Thoughts on Celebrating Easter

Earlier this week I mentioned to Daniel that I didn’t feel like I had prepared my heart to celebrate the Resurrection this coming Sunday. I realized that I had allowed all of the busyness of life to overshadow the coming celebration. But then I realized something even greater—I never let that happen with Christmas.

Christmas is a whole other story. I schedule Christmas preparation. I make sure I buy presents. I make sure I watch The Nativity Story. I make sure I read about the coming birth of our Christ. But with Easter, I just sort of let it surprise me.

Noel Piper has a really helpful explanation for why this often happens:

“Over the course of the Lenten and Easter season, we are remembering the lowest points of sin and the highest peaks of what God has done for us through Jesus. We have a way, the only way, to the Father through Jesus. That’s worth celebrating! And yet every year somehow it’s so easy for Easter to slip up on us, and suddenly we’re saying, ‘Oh my goodness, it’s Palm Sunday already!’ Although Easter is the highest celebration of the Christian year, it doesn’t have the fascination and thrill that surrounds Christmas. There’s a reason: The death of Jesus was a very somber and tragic event, and we had a part in causing it. But we mustn’t avoid preparation for Easter simply because the sober, contemplative season of Lent precedes it.”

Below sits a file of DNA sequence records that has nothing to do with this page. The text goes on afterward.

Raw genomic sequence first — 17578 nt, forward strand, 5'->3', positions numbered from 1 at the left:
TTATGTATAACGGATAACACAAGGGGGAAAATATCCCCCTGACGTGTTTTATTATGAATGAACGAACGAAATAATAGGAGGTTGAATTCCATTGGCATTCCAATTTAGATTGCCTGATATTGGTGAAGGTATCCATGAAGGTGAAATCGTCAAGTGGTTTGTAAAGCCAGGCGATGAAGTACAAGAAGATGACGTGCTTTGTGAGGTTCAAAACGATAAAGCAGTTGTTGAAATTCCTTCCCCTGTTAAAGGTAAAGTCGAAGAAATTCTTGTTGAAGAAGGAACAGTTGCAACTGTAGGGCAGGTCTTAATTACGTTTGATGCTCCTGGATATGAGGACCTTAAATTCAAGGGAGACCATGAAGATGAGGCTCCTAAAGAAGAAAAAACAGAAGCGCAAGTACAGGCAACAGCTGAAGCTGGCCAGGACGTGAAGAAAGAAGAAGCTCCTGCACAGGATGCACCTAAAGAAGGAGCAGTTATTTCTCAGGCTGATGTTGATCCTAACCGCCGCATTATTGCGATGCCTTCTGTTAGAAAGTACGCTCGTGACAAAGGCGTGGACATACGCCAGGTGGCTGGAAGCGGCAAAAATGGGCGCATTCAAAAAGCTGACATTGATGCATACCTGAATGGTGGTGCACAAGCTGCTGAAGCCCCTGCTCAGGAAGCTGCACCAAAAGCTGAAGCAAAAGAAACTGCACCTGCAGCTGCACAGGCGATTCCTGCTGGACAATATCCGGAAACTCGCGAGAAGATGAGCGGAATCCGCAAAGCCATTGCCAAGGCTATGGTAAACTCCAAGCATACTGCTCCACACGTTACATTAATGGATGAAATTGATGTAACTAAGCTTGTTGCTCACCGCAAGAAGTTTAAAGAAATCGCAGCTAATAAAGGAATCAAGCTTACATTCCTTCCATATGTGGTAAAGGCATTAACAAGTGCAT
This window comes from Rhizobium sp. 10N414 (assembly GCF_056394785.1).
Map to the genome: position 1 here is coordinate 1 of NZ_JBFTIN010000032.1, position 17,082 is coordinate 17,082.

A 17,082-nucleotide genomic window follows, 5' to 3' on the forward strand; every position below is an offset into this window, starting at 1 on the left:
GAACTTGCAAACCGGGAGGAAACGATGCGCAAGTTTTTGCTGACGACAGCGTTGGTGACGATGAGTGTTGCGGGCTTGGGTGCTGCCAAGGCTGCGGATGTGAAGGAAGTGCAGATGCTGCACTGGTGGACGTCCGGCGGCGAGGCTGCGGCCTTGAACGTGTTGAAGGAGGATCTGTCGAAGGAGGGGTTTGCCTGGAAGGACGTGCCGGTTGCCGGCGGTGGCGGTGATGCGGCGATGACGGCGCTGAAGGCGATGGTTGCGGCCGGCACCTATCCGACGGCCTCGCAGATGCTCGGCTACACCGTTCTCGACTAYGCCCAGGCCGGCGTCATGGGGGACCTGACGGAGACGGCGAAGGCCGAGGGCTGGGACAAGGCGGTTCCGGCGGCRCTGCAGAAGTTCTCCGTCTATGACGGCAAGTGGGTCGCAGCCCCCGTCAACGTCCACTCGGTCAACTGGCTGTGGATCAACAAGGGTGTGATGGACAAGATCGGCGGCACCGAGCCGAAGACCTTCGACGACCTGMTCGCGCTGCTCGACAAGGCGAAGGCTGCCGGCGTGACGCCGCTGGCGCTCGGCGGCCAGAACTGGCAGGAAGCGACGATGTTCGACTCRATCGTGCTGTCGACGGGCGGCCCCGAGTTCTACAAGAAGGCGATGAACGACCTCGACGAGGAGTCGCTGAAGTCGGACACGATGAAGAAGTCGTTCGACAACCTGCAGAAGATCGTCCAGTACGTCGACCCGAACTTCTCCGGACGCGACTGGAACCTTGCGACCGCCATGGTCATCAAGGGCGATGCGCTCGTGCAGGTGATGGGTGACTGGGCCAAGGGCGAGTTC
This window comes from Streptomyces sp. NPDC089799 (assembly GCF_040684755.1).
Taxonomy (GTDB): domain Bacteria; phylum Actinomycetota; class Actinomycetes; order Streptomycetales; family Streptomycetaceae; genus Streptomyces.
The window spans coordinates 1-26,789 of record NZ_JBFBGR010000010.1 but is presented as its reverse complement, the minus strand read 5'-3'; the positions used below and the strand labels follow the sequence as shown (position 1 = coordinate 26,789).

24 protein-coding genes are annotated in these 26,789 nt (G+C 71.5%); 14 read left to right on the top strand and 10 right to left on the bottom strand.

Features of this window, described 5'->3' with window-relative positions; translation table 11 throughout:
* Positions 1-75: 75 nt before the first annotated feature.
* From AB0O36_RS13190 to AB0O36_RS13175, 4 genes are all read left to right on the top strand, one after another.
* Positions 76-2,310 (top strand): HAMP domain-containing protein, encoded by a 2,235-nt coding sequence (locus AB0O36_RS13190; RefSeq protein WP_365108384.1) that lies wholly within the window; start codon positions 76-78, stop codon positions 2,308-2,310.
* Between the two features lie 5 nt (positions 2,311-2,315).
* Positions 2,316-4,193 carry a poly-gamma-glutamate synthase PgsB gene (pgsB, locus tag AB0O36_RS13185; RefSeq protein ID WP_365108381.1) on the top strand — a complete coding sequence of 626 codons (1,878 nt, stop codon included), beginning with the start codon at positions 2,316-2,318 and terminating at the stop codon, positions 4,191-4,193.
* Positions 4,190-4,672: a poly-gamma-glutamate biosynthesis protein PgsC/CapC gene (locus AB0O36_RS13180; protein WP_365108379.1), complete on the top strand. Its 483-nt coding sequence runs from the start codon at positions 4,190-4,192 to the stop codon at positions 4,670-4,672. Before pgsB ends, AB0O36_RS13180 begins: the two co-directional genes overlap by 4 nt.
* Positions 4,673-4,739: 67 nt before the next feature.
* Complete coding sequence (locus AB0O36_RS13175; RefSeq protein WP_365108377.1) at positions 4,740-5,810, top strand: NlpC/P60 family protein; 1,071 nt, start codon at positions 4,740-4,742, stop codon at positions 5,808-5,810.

(Treasuring Christ in Our Traditions, pg. 92 emphasis mine)

Maybe you aren’t thinking, “the fact that I caused Jesus’ death makes me not want to prepare for Easter,” but in a lot of ways it just seems harder to celebrate death, doesn’t it? We aren’t accustomed to it. We rejoice when a baby is born, but we mourn when a person dies. The beauty and glory of Jesus’ death is that it doesn’t end there. He rises! And the very fact that he died, bore our sin, and conquered death should make us celebrate in the greatest way. Christmas is meaningless if it doesn’t point forward to the greatest event of all—the event that gave us life. That is why we celebrate.

The fact that I wasn’t thinking about the celebration of Easter reveals a lot more about my own response toward what has been accomplished for me than it does about the event itself. I can sing “Hallelujah, What a Savior” tomorrow morning because he bore the wrath that was reserved for me. And the sad reality is that I don’t ponder that enough.

The days leading up to Good Friday and Easter Sunday are a call to ponder and reflect. We are so prone to forget. We need the reminders. My prayer for myself is that next year I would schedule Easter like I schedule Christmas—and spend more time meditating on what Christ has done for me.

“But God shows his love for us in that while we were still sinners, Christ died for us. Since, therefore, we have now been justified by his blood, much more shall we be saved by him from the wrath of God.”—Romans 5:8-9

Now that is something worth celebrating.